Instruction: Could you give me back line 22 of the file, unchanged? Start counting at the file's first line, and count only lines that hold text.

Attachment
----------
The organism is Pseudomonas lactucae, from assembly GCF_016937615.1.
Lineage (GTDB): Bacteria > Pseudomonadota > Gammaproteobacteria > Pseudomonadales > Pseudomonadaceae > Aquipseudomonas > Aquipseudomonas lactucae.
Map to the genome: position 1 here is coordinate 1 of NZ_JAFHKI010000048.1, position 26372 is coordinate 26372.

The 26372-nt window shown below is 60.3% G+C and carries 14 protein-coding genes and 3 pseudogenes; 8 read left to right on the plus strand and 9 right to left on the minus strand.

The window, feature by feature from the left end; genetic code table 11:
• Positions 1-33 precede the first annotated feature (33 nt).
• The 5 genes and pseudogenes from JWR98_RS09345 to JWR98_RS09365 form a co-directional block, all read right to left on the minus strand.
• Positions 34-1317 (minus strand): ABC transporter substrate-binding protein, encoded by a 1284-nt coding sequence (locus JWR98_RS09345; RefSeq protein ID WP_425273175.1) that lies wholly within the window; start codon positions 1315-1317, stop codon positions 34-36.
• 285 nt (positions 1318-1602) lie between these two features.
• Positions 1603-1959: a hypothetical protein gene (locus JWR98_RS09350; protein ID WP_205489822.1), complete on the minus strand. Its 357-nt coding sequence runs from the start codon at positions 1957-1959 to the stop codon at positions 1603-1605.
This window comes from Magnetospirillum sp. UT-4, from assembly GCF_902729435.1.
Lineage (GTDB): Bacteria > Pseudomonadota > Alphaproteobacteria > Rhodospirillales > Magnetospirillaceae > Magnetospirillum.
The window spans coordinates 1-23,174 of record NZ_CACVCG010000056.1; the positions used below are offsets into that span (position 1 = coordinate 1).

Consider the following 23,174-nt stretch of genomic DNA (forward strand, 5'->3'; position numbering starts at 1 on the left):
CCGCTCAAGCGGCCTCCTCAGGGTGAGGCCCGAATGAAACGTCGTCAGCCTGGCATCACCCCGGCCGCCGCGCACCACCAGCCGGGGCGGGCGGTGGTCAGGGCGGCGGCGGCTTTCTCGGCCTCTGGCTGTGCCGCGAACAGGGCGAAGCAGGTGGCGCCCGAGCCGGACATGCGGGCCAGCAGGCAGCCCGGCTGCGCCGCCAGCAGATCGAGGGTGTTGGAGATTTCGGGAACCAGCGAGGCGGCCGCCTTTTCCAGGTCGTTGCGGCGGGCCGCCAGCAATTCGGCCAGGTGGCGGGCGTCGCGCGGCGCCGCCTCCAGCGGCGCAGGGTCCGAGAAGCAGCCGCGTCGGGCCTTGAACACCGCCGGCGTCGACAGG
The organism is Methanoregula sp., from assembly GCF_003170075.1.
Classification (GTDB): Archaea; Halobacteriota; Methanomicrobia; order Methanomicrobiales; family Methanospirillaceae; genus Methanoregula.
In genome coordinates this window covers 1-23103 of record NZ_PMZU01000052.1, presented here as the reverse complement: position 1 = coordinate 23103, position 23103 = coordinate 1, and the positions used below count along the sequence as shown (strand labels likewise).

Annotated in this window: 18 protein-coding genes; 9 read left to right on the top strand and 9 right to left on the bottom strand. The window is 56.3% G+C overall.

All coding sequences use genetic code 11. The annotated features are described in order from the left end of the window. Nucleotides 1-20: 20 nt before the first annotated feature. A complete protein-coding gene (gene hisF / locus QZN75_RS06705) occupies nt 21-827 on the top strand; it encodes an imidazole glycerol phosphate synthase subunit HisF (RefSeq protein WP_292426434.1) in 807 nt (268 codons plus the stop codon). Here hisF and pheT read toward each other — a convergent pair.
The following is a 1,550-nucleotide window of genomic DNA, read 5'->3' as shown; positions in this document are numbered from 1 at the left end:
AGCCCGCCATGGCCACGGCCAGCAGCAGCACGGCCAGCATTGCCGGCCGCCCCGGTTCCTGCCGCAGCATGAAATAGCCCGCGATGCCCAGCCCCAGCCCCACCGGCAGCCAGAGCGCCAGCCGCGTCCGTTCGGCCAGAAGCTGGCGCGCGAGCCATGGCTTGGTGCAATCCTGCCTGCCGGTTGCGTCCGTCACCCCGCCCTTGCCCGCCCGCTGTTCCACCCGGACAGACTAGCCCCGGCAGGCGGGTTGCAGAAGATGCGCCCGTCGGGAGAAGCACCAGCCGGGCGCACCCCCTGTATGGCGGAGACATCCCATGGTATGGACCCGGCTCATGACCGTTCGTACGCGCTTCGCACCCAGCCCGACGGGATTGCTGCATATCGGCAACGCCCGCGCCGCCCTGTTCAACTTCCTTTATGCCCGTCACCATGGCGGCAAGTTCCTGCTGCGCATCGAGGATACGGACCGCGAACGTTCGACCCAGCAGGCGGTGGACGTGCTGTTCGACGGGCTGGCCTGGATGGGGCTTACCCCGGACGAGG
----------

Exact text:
AGCCCGCCATGGCCACGGCCAGCAGCAGCACGGCCAGCATTGCCGGCCGCCCCGGTTCCTGCCGCAGCATGAAATAGCCCGCGATGCCCAGCCCCAGCCCCACCGGCAGCCAGAGCGCCAGCCGCGTCCGTTCGGCCAGAAGCTGGCGCGCGAGCCATGGCTTGGTGCAATCCTGCCTGCCGGTTGCGTCCGTCACCCCGCCCTTGCCCGCCCGCTGTTCCACCCGGACAGACTAGCCCCGGCAGGCGGGTTGCAGAAGATGCGCCCGTCGGGAGAAGCACCAGCCGGGCGCACCCCCTGTATGGCGGAGACATCCCATGGTATGGACCCGGCTCATGACCGTTCGTACGCGCTTCGCACCCAGCCCGACGGGATTGCTGCATATCGGCAACGCCCGCGCCGCCCTGTTCAACTTCCTTTATGCCCGTCACCATGGCGGCAAGTTCCTGCTGCGCATCGAGGATACGGACCGCGAACGTTCGACCCAGCAGGCGGTGGACGTGCTGTTCGACGGGCTGGCCTGGATGGGGCTTACCCCGGACGAGG